Abed Omar Qusini / Reuters

Israel releases Palestinian hunger striker from 'administrative detention'

Mohammed Allaan called on Palestinians to stay 'united for Al-Aqsa mosque,' a site of tension during the latest unrest

A Palestinian prisoner who staged a 66-day hunger strike in protest over his yearlong detention without charge has been released by Israeli authorities.

Mohammed Allaan, a 31-year-old lawyer, was arrested in November 2014 and held in custody over alleged links to the armed group Islamic Jihad — an affiliation Allaan has denied.

Israel's Supreme Court in August suspended his administrative detention, without charge or trial, amid concern over the impact that his hunger strike had had on his health. But once his condition improved, Allaan was rearrested and his refusal to eat briefly resumed.

His release came late Wednesday after completing a second six-month term. He was taken to a hospital in the occupied West Bank city of Tulkarem for a medical checkup, local media reported, before being reunited with family and friends in the West Bank village of Einabus. Speaking to reporters, he called his release “a victory.”

Allaan's case drew widespread attention. During his protest, Israel’s parliament passed the controversial “Law to Prevent Harm Caused by Hunger Strikers,” granting authorities the legal right to force-feed prisoners on hunger strike when it is deemed that their lives are in danger.  However, members of the Israeli Medical Association refused to comply, saying that doing so would be considered "torture."

His case brought attention to Israel's administrative detention policy — a controversial form of imprisonment that allows Israeli authorities to detain individuals indefinitely without charge, trial or access to counsel if they are deemed a security threat. 

Since Israel’s occupation of Palestinian territories in 1967, its military has placed thousands of Palestinians in administrative detention. At the end of August 2015, there were 341 Palestinians in Israeli prisons classified as such, according to Israeli human rights group B’Tselem.

Al-Aqsa mosque tensions

Following his release, Allaan conveyed what he said was a message from Palestinian prisoners on the issue of the Al-Aqsa mosque compound in Jerusalem, access to which has been a central issue in the recent increase in Israeli-Palestinian violence.

"The prisoners ask that the Palestinian people be united for al-Aqsa Mosque," the Jerusalem Post reported Allaan as saying. "The message is clear — you are worth nothing if harm is caused to Al-Aqsa Mosque."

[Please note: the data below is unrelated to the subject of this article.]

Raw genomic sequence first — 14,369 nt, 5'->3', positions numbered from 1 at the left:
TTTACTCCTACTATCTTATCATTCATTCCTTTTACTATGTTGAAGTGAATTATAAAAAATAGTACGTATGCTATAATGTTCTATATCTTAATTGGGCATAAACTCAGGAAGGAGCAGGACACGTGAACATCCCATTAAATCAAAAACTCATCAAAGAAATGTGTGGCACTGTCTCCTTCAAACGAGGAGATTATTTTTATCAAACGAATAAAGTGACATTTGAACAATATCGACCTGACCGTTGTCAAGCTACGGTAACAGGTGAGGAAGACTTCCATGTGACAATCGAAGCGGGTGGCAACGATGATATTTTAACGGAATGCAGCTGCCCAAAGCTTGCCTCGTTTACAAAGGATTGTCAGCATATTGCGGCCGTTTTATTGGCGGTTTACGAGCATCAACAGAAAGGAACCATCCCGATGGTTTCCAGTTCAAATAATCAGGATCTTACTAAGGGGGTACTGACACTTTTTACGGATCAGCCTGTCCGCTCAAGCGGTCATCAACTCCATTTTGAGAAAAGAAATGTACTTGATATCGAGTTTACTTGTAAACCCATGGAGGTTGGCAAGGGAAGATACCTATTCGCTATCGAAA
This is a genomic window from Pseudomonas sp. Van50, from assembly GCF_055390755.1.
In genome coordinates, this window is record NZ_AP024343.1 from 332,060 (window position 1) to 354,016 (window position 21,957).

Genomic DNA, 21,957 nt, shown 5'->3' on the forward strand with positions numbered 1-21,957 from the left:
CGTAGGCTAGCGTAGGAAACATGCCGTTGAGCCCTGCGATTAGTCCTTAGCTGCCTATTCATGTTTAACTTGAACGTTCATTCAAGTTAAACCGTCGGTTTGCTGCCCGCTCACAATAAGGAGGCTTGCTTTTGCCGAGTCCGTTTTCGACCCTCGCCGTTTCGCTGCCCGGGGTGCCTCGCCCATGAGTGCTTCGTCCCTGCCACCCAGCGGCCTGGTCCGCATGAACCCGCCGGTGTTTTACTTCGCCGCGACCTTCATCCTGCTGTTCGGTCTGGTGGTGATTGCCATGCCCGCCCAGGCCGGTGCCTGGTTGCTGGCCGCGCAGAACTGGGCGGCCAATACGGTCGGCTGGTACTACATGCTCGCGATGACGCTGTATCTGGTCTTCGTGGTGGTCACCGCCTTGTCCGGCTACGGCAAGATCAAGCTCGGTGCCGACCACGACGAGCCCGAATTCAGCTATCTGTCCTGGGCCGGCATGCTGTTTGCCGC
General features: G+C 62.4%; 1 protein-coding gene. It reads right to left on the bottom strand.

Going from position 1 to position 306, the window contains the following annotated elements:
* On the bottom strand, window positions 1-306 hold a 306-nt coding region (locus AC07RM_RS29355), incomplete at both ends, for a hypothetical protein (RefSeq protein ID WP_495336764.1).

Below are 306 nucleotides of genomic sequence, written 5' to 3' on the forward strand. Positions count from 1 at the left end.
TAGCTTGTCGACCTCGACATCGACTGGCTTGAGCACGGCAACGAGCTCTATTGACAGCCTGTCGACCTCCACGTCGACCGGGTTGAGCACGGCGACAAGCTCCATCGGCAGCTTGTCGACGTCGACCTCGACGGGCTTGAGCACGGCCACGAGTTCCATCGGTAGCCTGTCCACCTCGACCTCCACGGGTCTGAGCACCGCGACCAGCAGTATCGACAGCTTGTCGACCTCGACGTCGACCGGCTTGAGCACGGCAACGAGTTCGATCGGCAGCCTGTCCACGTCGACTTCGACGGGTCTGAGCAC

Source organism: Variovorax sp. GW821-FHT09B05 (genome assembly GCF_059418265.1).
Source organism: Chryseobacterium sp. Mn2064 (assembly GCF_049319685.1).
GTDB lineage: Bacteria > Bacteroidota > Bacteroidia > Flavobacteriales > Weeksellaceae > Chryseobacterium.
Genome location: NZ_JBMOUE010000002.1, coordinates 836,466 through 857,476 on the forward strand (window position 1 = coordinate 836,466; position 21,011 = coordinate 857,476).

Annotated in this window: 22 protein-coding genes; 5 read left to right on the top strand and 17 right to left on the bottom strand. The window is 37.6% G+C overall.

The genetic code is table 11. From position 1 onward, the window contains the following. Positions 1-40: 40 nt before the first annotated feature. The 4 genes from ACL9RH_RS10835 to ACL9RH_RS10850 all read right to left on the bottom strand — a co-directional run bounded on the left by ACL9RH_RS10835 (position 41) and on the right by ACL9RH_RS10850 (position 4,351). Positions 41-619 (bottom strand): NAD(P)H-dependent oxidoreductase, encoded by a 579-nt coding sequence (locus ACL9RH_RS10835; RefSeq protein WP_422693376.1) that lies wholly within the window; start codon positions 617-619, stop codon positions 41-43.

Palestinian fears that Israel is seeking to lift its long-standing ban on Jewish prayer at the site – referred to as the Temple Mount by Jews – have fueled the recent unrest in Jerusalem, the West Bank and Israeli cities. Israel has repeatedly denied the allegation.

Jordan, the custodian of the site, last month proposed monitoring the holy site by security cameras in an effort to defuse tensions. Israel praised the idea, saying it would help counter Palestinian claims that it is trying to change the status quo. But some Palestinians said Israel would use the cameras to spy on and arrest people.

Although Israel and Jordan initially said cameras would be installed within days, the plan now appears delayed, with Jordan's King Abdullah II saying they wouldn't be in place for some six weeks.

"To be very clear, there will be no cameras inside the mosque," Abdullah said in remarks broadcast on Jordan's state television on Wednesday evening.

The latest outburst of violence has seen at least nine Israelis killed in Palestinian attacks, at least 75 Palestinians have been killed by Israeli fire — more than 44 of them said by Israel to be attackers and the remainder killed in clashes with Israeli forces. On Thursday, a Palestinian man was shot and killed by Israeli forces after allegedly attempting to stab a soldier at a bus station in Gush Etzion settlement near Bethlehem, the Israeli army said.

Al Jazeera and The Associated Press. Ehab Zahriyeh contributed to this report.

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